In a world where information travels across the globe in less than a second, it almost makes sense that we want our fashion trends to change that fast too. And stores like H&M, Forever 21, and Zara are making that possible. The $3 trillion fast fashion industry specializes in bringing new trends to market every day, letting us wear what we saw on the runway for the cost of a club sandwich.
But the amount that we pay at the counter doesn’t cover the human and environmental costs of fast fashion – costs that are on the rise every day. Fashion is the second most polluting industry on the planet – right after oil and gas. It’s an industry known to use harsh and long-lasting chemicals that are toxic to the workers and the people that wear them, one known to abuse scarce water resources and their employees, and a sector that is responsible for polluting communities around the world.
The Environmental Cost
The entire process of making clothing ends up being fraught with environmental impacts – starting with the cotton that we make it from.
Non-organic cotton farming is responsible for using a quarter of all insecticides applied worldwide, and the equivalent of one t-shirt requires a third of a pound of synthetic fertilizer. Plus, during the process of turning raw cotton into cloth, hazardous materials including heavy metals, flame retardants, ammonia, and formaldehyde are added in order to make it the soft fabric we expect in our clothing. These toxins, along with all the dyes and other synthetic chemicals used to turn raw materials into textiles, are generally released into freshwater sources. And it happens on a HUGE scale! It’s estimated that about 1/5 of worldwide industrial water pollution comes from textile dyeing and treatment. Plus, many of these chemicals remain on the clothing, exposing the wearer to chemicals that take multiple washes to come out.
Unfortunately, moving away from cotton doesn’t help. Polyesters and other man-made fabrics don’t decompose, they take vasts amount of energy to create, and some fabrics, like nylon, release particularly potent greenhouse gases. Even “recycled” polyesters are rarely “green”. Because there aren’t enough recycled plastic bottles to fulfill demand, clothing manufacturers end up buying new bottles from factories in order to create the fabric they label as “recycled”.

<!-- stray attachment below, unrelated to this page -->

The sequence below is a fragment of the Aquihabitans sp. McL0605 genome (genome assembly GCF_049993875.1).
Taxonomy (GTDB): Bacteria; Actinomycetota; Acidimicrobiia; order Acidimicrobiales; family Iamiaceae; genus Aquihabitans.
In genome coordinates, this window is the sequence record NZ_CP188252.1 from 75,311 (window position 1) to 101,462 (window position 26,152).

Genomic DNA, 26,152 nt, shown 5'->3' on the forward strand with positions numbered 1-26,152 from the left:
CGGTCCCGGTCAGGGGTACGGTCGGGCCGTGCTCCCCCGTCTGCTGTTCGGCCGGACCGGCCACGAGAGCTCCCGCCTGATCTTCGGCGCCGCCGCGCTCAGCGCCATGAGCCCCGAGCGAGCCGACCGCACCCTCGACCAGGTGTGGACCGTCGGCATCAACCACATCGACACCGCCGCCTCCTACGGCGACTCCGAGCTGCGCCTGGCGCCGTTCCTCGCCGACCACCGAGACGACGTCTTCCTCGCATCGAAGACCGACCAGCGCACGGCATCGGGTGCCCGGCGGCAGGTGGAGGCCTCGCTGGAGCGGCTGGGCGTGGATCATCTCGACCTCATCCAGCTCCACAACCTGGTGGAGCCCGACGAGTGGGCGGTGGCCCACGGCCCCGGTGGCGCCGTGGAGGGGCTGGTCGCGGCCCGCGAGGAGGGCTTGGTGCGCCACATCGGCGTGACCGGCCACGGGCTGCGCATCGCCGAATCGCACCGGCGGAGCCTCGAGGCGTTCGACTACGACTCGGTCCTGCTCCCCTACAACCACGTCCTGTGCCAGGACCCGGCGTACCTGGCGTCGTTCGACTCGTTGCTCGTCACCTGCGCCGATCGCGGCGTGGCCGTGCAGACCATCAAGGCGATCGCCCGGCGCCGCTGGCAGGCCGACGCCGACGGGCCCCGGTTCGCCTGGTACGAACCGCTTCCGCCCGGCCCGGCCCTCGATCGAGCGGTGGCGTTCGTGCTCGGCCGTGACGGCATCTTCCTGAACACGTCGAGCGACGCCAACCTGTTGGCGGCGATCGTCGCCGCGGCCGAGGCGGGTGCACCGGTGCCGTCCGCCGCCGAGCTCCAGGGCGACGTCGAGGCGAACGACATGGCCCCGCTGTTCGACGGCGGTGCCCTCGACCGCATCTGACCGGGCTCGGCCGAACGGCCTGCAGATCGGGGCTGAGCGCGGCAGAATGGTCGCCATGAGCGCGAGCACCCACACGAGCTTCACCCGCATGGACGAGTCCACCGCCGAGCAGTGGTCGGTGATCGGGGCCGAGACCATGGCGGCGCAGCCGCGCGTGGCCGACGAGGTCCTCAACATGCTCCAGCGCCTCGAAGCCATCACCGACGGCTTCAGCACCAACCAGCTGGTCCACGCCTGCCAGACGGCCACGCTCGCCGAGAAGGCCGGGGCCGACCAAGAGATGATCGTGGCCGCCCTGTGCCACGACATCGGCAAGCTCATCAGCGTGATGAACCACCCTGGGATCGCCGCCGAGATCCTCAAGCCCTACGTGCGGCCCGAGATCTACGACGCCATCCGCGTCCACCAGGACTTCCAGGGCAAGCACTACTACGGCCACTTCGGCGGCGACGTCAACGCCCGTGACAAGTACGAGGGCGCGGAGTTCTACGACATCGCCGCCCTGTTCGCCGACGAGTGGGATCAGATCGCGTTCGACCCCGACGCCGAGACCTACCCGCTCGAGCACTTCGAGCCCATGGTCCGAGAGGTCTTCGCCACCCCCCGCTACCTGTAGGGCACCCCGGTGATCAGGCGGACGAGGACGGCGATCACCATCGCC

The Human Cost
The environment isn’t the only victim of the fashion industry. Today, 1 in 6 people around the world are somehow involved in the fashion industry, and everyone from the cotton farmers to the garment workers are at risk of unsafe, unjust and unhealthy working conditions.
Rana Plaza, while the most recent and well-known tragedy in this arena, is sadly not the only example of wide-scale factory deaths, nor the only example of social inequality in the industry. In China, currently the largest global exporter of apparel, Chinese laborers can earn as little as 12-18 cents per hour working in poor conditions. However, as the cost of clothes is being pushed down even further, clothing companies are moving to countries where labor and manufacturing is even cheaper; places like Bangladesh, Vietnam, Pakistan, and the Philippines.
Besides the tragedy in low wages, garment workers are forced to work in terrible conditions, with little regard for their health. The dangers from chemical exposure among factory workers range from dyes and chemicals that can irritate skin and cause rashes or breathing problems, to other toxins that can cause cancer or even death in the workers that are regularly exposed to them.
In a race to the bottom for prices, factories aren’t spending money to protect worker’s health, or even their rights. Stories have emerged of workers who try to unionize for higher wages getting locked in factories or beaten. And large chains like Zara have been accused outright of maintaining degrading conditions for their workers. In a world where a pair of jeans were $100, only $0.50 cents of that went to the garment worker. As prices continue to fall for the clothes that we buy, so do the wages and conditions of the workers who make them.
What are we willing to pay?
The cost of disposable fashion is extremely high, even if the price tag is not. It’s worth considering what we are willing to pay for another item off the rack.